And it, naturally, gets one thinking about the original authority on this particular phenomenon–humankind’s inability to not be social, to simply keep to them damn selves. That authority being none other than Aristotle, who remarked, “Man is by nature a social animal; an individual who is unsocial naturally and not accidentally is either beneath our notice or more than human. Society is something that precedes the individual. Anyone who either cannot lead the common life or is so self-sufficient as not to need to, and therefore does not partake of society, is either a beast or a god.” I suppose it would be narcissistic to classify myself as the latter. Maybe I’m simply beneath notice, and that is what led me to this form of existence before everyone else was forced to adopt it. 

Los Angeles was the perfect vacuum-sealed biodome for me to go about my routine of self-isolation in a setting that, at the very least, was beautiful. For if you can’t find beauty in the kitsch of L.A., you probably shouldn’t be living in California at all. I learned to pass the hours for five years in solitude, my communications limited, my sorrows unprofessed to anyone except the page. For all I needed was the protective bubble of my car and my apartment to “get by.” Life reduced to exactly what it truly is: basic survival. We can’t all ascend Maslow’s hierarchy of needs, now can we? Some of us are doomed to stay on the bottom of that pyramid–though now, the vast majority of us are. 

Still, I get why Joe Gillis tried to throw in the towel and leave before Norma Desmond got to him. In that regard, making a new social contact really was a killer. And that’s what L.A. as a city and a metaphor has come to underscore more than ever: it is more of a hazard than a help to involve oneself with humans tangibly. I think Los Angeles has always been ahead of the curve in terms of being cognizant of this. For while it might be ironically immortalized as the city where it’s not what you know but who you know in order to get ahead (in the entertainment industry, that is), it has long been aware that we don’t really need people. At least not physically. But remotely. As bystanders. Viewers. Distant witnesses to some aspects of our day-to-day that we might curate or share on the internet but not truly be a part of.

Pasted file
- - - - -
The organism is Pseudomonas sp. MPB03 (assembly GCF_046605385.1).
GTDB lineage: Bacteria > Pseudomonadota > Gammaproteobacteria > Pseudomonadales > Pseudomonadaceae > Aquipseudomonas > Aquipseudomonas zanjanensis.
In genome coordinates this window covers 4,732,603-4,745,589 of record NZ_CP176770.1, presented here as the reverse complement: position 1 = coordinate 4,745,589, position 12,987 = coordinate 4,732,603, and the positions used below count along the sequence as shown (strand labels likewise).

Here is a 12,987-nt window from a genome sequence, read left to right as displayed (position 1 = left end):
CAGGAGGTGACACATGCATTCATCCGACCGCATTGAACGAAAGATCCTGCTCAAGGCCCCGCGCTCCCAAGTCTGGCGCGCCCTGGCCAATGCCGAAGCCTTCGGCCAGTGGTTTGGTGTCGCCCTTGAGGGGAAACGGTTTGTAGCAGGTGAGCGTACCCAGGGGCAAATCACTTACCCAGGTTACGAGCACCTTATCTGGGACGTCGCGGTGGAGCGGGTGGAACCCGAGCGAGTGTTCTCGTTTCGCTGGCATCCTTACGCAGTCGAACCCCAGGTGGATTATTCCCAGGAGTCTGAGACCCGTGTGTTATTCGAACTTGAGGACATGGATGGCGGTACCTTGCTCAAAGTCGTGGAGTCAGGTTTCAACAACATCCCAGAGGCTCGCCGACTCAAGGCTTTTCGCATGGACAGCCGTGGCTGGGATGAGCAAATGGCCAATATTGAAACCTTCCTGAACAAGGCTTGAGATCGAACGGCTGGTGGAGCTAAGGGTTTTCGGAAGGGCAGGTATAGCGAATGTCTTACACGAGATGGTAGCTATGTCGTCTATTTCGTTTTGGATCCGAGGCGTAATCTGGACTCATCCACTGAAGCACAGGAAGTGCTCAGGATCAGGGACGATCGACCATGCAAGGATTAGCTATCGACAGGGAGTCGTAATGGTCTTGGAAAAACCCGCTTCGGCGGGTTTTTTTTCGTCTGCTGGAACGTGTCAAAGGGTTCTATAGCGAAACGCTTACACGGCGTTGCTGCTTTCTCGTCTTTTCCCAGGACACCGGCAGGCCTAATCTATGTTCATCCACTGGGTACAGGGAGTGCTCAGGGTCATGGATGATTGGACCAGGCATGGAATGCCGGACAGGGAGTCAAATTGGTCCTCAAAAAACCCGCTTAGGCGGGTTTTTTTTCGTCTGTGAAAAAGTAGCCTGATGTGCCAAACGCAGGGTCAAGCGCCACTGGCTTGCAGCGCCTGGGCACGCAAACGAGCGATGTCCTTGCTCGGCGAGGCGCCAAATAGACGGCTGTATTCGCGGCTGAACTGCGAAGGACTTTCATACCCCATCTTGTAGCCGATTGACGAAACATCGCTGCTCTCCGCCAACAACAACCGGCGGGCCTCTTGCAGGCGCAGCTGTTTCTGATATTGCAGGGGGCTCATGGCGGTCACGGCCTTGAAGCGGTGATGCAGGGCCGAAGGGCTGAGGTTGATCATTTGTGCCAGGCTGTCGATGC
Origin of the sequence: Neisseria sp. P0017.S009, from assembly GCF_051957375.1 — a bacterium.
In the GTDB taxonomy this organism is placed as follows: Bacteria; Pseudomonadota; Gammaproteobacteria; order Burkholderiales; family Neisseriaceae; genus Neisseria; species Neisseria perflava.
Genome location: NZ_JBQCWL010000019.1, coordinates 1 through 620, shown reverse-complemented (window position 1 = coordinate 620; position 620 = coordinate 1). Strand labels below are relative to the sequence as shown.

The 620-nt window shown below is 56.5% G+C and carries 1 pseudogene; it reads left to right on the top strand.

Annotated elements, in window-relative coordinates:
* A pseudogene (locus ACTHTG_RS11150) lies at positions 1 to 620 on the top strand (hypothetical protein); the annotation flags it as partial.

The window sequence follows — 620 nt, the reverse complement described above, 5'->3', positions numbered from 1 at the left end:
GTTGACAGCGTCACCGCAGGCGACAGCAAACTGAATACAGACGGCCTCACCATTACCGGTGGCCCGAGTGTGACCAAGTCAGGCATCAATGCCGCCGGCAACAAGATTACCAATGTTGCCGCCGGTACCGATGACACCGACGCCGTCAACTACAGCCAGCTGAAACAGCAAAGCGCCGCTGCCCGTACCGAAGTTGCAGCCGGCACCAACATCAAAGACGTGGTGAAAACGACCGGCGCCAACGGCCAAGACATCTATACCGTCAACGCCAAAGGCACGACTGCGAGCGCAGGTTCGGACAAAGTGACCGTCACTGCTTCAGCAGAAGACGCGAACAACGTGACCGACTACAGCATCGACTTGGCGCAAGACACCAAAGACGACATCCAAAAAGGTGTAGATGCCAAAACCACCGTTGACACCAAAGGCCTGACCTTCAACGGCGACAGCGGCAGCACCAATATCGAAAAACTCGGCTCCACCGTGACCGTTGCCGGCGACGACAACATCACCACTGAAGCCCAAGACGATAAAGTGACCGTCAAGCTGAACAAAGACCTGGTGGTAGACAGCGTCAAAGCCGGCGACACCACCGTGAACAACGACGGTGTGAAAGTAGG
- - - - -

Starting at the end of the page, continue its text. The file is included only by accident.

This is the future. L.A. (or at least its long-standing infrastructural model) is the future. And those bitching about social isolation can pretend that we’ll get “back to normal” when this is all “over,” but the truth is, the old normal has been decimated. Social distancing is the bridge to a future soon to be present. We only really need to communicate and engage with projections of people, their avatars, if you will. Because if coronavirus has proven anything it’s that human touch–and contact of any kind–is archaic. Tantamount to other unsanitary behavior of yore… like not pasteurizing.